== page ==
From: Tansley, Robert <robert.tansley@hp...> - 2005-11-04 10:52:37
On 4 November 2002, HP Labs and MIT Libraries released DSpace 1.0 to an
unsuspecting public. Back then, DSpace's team and usage were rather
humble -- one deployment at one university, backed by a team of around
The vision was to build a simple end-to-end solution to enable
institutions to starting capturing the valuable digital assets produced
by their faculty, and to build a community of peers around it to start
attacking the enormous technical and non-technical challenges that would
doubtless prove too daunting for a single organisation to take on alone.
Today, on DSpace's third birthday, I think we can comfortably say that
vision is being fulfilled, and then some. The DSpace software has been
downloaded 32,000 times; is used in over 30 countries spanning every
continent; contains contributions from over 50 developers from a variety
of organisations; is the nucleus of numerous research projects; has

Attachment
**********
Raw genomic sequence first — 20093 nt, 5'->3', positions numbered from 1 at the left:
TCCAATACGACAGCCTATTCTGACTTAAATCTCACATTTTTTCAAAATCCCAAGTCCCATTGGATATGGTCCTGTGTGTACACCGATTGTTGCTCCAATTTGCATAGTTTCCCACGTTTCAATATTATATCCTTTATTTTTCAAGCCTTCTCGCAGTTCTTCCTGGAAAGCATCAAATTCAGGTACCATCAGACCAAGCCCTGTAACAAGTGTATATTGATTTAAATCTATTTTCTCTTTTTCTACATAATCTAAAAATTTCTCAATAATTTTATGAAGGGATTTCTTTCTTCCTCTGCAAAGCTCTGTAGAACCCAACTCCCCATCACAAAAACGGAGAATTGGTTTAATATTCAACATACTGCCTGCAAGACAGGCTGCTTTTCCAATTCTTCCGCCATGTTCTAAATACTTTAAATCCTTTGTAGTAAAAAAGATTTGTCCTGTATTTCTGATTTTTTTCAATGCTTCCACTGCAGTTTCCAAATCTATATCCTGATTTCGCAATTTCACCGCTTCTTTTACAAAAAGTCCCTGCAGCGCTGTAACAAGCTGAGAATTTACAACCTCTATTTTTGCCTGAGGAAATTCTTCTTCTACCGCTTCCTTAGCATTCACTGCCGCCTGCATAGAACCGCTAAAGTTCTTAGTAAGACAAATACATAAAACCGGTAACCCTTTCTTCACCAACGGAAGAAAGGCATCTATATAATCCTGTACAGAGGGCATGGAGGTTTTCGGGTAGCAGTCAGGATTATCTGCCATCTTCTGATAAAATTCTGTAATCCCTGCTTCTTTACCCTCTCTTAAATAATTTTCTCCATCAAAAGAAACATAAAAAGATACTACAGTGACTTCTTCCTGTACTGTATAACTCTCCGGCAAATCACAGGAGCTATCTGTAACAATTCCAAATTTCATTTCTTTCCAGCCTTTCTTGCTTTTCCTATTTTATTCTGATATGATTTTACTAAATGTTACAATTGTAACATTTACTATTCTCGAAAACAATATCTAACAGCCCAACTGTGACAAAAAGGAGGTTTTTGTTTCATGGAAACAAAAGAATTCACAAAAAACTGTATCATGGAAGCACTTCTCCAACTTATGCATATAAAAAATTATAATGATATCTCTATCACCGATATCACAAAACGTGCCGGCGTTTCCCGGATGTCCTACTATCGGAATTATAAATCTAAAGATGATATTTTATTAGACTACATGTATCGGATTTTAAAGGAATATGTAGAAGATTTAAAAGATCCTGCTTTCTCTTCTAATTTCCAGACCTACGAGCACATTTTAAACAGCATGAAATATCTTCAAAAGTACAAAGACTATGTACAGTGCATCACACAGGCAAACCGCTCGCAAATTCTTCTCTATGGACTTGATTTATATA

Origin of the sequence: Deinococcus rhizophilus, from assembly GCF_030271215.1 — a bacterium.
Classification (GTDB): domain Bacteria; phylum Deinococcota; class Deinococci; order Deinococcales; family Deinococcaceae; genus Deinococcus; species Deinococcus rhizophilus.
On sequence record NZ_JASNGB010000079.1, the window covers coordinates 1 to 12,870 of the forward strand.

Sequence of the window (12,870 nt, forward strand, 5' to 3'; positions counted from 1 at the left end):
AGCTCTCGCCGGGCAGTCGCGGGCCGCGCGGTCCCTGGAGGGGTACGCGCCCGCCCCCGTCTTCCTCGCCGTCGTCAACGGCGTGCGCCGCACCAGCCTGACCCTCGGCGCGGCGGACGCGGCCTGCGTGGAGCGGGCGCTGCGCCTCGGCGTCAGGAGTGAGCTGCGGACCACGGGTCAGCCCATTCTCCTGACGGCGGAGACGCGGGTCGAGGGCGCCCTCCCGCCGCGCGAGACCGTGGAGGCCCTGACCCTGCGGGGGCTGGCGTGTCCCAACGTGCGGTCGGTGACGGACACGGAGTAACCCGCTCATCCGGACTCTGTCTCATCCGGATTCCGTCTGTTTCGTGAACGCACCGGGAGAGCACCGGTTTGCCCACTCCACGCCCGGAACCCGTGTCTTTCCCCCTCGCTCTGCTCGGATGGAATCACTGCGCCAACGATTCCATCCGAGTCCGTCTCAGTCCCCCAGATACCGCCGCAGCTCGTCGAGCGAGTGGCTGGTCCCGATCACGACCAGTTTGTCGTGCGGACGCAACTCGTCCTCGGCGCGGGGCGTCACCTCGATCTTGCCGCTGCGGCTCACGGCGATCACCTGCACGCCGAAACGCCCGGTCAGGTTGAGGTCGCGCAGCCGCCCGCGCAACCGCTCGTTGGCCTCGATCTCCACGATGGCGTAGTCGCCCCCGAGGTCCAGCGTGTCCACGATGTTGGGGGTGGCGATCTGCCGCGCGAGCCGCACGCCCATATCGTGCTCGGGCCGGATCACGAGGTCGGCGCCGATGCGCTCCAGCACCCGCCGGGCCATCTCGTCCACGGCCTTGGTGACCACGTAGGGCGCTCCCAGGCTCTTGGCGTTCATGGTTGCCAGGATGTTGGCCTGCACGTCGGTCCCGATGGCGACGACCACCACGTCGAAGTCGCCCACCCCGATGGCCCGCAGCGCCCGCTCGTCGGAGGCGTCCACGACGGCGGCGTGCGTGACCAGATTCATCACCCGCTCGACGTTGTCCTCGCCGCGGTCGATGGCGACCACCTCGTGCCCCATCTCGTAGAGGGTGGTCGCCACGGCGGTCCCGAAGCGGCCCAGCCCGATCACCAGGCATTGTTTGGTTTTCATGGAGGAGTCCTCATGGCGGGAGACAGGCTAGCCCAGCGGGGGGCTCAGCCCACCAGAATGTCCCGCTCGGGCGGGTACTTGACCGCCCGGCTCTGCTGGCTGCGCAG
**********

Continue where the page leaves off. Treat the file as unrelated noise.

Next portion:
prompted wide debate and deliberation on fundamental ideas about how an
institution thinks of its intellectual output; and has helped well over
a hundred universities and other organisations capture, preserve and
disseminate countless thousands of digital assets.
Particularly exciting recent developments are the emergence of
commercial service providers offering DSpace set-up, consultation,
customisation and hosting services; and the increasing use of DSpace
outside the realm of institutional repositories, such as in digital
museums and government organisations, which show that DSpace has grown
far beyond its roots.
DSpace has come a long way in just three years; let's see where the next
three take us!
Happy birthday DSpace!
Robert TANSLEY / Digital Media Systems Programme / HP Labs